Lawyers on either side argue over the mayor's veto power
ANCHORAGE - The fight between the mayor and the Anchorage Assembly came to a head in court Friday.
Lawyers on either side argued over the mayor’s veto power and when he can, and cannot, use it. The conflict affects when you get to cast your vote on a controversial labor law.
This all started when the assembly passed AO-37, also known as the “Responsible Labor Act.”
It greatly reduces the power of the unions to negotiate their contracts, so union representatives gathered more than 22,000 signatures — forcing a referendum on the law.
The courts upheld the referendum, so the Assembly moved to put it to a vote of the people on the April ballot. The mayor vetoed the election date and that’s when the showdown started.
The question the court will answer: Can the mayor veto the Assembly’s ability to set elections?
“The Alaska Supreme Court has said, quote, ‘it’s sweeping,’” said Municipal Attorney Dennis Wheeler. “That doesn’t mean it’s unlimited. That doesn’t mean that he can veto in every scenario. But it is a very broad power.”
“Elections are special,” said Timothy Petumenos, lawyer for the Assembly. “Elections are important and our system placed the responsibility for running elections in 11 people, not one.”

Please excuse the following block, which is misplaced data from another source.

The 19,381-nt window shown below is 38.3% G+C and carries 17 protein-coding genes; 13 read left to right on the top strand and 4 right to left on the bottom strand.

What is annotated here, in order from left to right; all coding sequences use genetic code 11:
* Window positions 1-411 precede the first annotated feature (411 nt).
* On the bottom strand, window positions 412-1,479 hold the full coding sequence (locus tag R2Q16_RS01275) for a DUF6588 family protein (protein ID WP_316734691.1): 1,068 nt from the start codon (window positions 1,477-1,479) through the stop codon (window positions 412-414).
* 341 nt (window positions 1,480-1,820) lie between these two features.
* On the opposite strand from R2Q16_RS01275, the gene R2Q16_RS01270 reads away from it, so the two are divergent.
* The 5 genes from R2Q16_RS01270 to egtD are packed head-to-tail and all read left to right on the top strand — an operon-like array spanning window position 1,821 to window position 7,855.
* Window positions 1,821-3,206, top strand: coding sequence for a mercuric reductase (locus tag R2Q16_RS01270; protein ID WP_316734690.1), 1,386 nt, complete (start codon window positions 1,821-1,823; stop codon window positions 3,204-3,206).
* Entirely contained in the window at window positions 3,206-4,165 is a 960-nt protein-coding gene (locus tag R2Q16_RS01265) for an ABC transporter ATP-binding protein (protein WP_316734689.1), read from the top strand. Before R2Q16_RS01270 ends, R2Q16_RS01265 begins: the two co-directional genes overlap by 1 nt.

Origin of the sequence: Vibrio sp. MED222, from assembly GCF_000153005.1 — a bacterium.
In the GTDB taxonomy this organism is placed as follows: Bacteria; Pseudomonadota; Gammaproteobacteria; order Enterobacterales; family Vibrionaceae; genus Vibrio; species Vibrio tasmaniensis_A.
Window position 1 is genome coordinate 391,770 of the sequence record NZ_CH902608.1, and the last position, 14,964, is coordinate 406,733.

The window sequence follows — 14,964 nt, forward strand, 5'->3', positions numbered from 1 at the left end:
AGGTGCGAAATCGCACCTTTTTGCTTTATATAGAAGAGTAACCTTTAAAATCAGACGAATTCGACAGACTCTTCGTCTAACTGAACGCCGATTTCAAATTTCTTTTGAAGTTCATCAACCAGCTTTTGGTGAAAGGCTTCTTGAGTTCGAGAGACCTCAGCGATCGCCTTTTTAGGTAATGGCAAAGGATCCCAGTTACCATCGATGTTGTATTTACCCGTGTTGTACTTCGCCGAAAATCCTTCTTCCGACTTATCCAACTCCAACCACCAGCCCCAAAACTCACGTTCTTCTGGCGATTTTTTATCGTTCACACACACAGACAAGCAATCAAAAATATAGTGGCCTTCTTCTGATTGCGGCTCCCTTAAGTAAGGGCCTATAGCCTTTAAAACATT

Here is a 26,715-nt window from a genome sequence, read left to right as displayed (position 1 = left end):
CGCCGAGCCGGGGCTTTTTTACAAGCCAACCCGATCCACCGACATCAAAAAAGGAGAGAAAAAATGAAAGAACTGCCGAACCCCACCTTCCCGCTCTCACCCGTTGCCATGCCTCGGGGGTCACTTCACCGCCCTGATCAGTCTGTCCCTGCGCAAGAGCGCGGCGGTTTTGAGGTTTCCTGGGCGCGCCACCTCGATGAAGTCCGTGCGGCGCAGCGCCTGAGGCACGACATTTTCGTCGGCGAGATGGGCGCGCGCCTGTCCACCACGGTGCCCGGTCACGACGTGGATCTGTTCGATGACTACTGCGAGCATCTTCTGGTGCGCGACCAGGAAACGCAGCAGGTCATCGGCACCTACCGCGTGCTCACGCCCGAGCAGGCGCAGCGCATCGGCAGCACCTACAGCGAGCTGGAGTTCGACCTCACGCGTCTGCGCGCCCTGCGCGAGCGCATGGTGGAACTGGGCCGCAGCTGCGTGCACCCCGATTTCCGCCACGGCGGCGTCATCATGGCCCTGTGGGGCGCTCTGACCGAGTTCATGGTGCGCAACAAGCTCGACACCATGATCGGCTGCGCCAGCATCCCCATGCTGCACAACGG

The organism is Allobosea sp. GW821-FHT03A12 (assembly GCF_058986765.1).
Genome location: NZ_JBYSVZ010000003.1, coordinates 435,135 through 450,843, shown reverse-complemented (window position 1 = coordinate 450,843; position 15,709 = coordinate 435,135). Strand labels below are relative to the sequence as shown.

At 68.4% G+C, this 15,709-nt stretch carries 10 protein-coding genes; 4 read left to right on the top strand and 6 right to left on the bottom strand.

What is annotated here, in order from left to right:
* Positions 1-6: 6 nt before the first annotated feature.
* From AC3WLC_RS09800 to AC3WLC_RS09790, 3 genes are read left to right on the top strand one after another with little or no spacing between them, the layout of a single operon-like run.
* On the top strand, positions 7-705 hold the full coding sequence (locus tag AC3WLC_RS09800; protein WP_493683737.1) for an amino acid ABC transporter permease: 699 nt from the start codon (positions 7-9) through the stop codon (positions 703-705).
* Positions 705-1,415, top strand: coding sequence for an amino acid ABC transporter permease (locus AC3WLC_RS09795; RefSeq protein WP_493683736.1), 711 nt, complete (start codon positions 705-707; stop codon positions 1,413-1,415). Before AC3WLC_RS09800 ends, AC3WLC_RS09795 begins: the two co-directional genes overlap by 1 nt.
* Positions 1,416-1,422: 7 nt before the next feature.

Petumenos said setting an election is routine Assembly business, unlike passing new laws. The mayor can only veto laws, he added.
If the mayor is allowed to veto election dates, he said, what’s to stop him from vetoing every election the Assembly tries to hold?
“Elections, as we said in the argument, are the cornerstone of democracy,” Petumenos said. “They have to proceed efficiently, on time and in a way that is credible.”
The mayor is bound by the voice of the people because he holds an elected position, Wheeler said. He further argued the veto is part of the checks and balances built into government.
“You see it at the federal level when the president is dealing with Congress,” Wheeler said. “You see it at the state level when the governor is dealing with the legislature and you see it at the local level. All three levels have the veto power and use it.”
The judge is expected to have a ruling by mid-January, but that ruling is unlikely to be the end of this battle.
“If we lose, and we have to appeal to the Supreme Court, I hope we have enough Assembly members willing to take this to the end, to the Supreme Court,” said Assemblyman Dick Traini. “Because I know if the mayor loses in this, he’s going to appeal to the Supreme Court.”
Assembly members say they’ve ordered the clerk to prepare for the referendum to be on the ballot in April.
The mayor wants to wait for an election with higher voter turnout. The assembly said he’s trying to influence the outcome of the vote by hand-picking when Anchorage residents cast their ballots.